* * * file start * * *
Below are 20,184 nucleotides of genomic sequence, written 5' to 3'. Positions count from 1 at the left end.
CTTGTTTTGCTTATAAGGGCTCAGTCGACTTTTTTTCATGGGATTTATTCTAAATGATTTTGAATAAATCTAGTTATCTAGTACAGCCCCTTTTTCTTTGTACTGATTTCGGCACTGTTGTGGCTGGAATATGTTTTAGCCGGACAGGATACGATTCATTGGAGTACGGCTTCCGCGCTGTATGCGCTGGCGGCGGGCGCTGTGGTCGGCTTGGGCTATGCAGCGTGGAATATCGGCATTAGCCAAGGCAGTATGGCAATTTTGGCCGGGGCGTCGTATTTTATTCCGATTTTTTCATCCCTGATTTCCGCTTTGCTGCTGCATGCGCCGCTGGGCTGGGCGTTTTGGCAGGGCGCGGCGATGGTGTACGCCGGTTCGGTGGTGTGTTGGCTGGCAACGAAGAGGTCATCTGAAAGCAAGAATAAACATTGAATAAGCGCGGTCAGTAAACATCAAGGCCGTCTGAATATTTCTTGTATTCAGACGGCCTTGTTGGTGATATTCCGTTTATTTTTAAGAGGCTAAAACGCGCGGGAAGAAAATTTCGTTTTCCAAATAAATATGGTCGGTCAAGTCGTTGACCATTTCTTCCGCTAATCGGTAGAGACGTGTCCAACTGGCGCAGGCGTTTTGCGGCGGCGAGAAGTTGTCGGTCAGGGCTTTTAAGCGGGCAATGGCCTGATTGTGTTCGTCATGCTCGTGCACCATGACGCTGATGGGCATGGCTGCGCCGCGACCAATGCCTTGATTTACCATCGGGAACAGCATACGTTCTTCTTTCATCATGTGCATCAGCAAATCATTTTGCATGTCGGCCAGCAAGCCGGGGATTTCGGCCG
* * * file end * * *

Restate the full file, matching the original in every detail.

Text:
Below are 20,184 nucleotides of genomic sequence, written 5' to 3'. Positions count from 1 at the left end.
CTTGTTTTGCTTATAAGGGCTCAGTCGACTTTTTTTCATGGGATTTATTCTAAATGATTTTGAATAAATCTAGTTATCTAGTACAGCCCCTTTTTCTTTGTACTGATTTCGGCACTGTTGTGGCTGGAATATGTTTTAGCCGGACAGGATACGATTCATTGGAGTACGGCTTCCGCGCTGTATGCGCTGGCGGCGGGCGCTGTGGTCGGCTTGGGCTATGCAGCGTGGAATATCGGCATTAGCCAAGGCAGTATGGCAATTTTGGCCGGGGCGTCGTATTTTATTCCGATTTTTTCATCCCTGATTTCCGCTTTGCTGCTGCATGCGCCGCTGGGCTGGGCGTTTTGGCAGGGCGCGGCGATGGTGTACGCCGGTTCGGTGGTGTGTTGGCTGGCAACGAAGAGGTCATCTGAAAGCAAGAATAAACATTGAATAAGCGCGGTCAGTAAACATCAAGGCCGTCTGAATATTTCTTGTATTCAGACGGCCTTGTTGGTGATATTCCGTTTATTTTTAAGAGGCTAAAACGCGCGGGAAGAAAATTTCGTTTTCCAAATAAATATGGTCGGTCAAGTCGTTGACCATTTCTTCCGCTAATCGGTAGAGACGTGTCCAACTGGCGCAGGCGTTTTGCGGCGGCGAGAAGTTGTCGGTCAGGGCTTTTAAGCGGGCAATGGCCTGATTGTGTTCGTCATGCTCGTGCACCATGACGCTGATGGGCATGGCTGCGCCGCGACCAATGCCTTGATTTACCATCGGGAACAGCATACGTTCTTCTTTCATCATGTGCATCAGCAAATCATTTTGCATGTCGGCCAGCAAGCCGGGGATTTCGGCCG